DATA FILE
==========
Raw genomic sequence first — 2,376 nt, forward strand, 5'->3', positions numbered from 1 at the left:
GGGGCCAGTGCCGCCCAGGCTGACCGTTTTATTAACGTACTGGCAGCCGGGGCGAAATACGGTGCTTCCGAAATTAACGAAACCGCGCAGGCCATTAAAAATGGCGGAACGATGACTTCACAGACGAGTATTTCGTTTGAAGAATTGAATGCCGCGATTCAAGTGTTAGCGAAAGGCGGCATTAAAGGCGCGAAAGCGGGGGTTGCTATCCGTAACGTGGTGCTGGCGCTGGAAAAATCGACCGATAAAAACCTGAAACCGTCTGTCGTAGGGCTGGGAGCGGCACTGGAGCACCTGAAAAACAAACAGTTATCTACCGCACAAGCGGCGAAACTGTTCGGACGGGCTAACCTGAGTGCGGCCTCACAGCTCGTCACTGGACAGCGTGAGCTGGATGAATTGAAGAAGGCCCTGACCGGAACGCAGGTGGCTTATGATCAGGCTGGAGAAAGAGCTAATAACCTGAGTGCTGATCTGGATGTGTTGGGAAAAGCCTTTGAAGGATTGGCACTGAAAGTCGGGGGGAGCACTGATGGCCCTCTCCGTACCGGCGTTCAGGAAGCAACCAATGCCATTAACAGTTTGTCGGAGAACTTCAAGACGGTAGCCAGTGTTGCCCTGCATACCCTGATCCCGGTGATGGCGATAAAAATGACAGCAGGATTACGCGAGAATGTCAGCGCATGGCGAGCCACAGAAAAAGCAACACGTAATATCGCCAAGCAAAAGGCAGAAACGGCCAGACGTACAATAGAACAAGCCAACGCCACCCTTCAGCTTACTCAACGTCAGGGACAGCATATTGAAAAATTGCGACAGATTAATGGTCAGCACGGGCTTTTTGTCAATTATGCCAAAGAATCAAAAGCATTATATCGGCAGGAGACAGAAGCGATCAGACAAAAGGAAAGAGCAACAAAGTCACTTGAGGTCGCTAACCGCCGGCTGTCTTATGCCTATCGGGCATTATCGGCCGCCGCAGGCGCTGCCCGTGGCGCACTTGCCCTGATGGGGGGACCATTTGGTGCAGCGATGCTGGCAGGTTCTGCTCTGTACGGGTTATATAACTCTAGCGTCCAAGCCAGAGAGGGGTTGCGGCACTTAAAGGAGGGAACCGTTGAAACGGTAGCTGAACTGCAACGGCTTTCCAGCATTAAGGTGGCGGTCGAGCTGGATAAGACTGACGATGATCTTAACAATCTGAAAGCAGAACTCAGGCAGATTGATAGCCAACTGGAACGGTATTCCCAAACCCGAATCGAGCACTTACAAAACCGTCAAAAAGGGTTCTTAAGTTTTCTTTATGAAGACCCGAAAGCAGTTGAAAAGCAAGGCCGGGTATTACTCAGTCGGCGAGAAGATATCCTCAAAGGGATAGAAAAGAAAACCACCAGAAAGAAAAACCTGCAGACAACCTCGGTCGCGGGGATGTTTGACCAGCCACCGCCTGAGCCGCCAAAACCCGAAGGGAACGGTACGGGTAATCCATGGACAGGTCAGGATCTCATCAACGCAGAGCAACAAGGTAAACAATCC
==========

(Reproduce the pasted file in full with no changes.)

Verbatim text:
Raw genomic sequence first — 2,376 nt, forward strand, 5'->3', positions numbered from 1 at the left:
GGGGCCAGTGCCGCCCAGGCTGACCGTTTTATTAACGTACTGGCAGCCGGGGCGAAATACGGTGCTTCCGAAATTAACGAAACCGCGCAGGCCATTAAAAATGGCGGAACGATGACTTCACAGACGAGTATTTCGTTTGAAGAATTGAATGCCGCGATTCAAGTGTTAGCGAAAGGCGGCATTAAAGGCGCGAAAGCGGGGGTTGCTATCCGTAACGTGGTGCTGGCGCTGGAAAAATCGACCGATAAAAACCTGAAACCGTCTGTCGTAGGGCTGGGAGCGGCACTGGAGCACCTGAAAAACAAACAGTTATCTACCGCACAAGCGGCGAAACTGTTCGGACGGGCTAACCTGAGTGCGGCCTCACAGCTCGTCACTGGACAGCGTGAGCTGGATGAATTGAAGAAGGCCCTGACCGGAACGCAGGTGGCTTATGATCAGGCTGGAGAAAGAGCTAATAACCTGAGTGCTGATCTGGATGTGTTGGGAAAAGCCTTTGAAGGATTGGCACTGAAAGTCGGGGGGAGCACTGATGGCCCTCTCCGTACCGGCGTTCAGGAAGCAACCAATGCCATTAACAGTTTGTCGGAGAACTTCAAGACGGTAGCCAGTGTTGCCCTGCATACCCTGATCCCGGTGATGGCGATAAAAATGACAGCAGGATTACGCGAGAATGTCAGCGCATGGCGAGCCACAGAAAAAGCAACACGTAATATCGCCAAGCAAAAGGCAGAAACGGCCAGACGTACAATAGAACAAGCCAACGCCACCCTTCAGCTTACTCAACGTCAGGGACAGCATATTGAAAAATTGCGACAGATTAATGGTCAGCACGGGCTTTTTGTCAATTATGCCAAAGAATCAAAAGCATTATATCGGCAGGAGACAGAAGCGATCAGACAAAAGGAAAGAGCAACAAAGTCACTTGAGGTCGCTAACCGCCGGCTGTCTTATGCCTATCGGGCATTATCGGCCGCCGCAGGCGCTGCCCGTGGCGCACTTGCCCTGATGGGGGGACCATTTGGTGCAGCGATGCTGGCAGGTTCTGCTCTGTACGGGTTATATAACTCTAGCGTCCAAGCCAGAGAGGGGTTGCGGCACTTAAAGGAGGGAACCGTTGAAACGGTAGCTGAACTGCAACGGCTTTCCAGCATTAAGGTGGCGGTCGAGCTGGATAAGACTGACGATGATCTTAACAATCTGAAAGCAGAACTCAGGCAGATTGATAGCCAACTGGAACGGTATTCCCAAACCCGAATCGAGCACTTACAAAACCGTCAAAAAGGGTTCTTAAGTTTTCTTTATGAAGACCCGAAAGCAGTTGAAAAGCAAGGCCGGGTATTACTCAGTCGGCGAGAAGATATCCTCAAAGGGATAGAAAAGAAAACCACCAGAAAGAAAAACCTGCAGACAACCTCGGTCGCGGGGATGTTTGACCAGCCACCGCCTGAGCCGCCAAAACCCGAAGGGAACGGTACGGGTAATCCATGGACAGGTCAGGATCTCATCAACGCAGAGCAACAAGGTAAACAATCC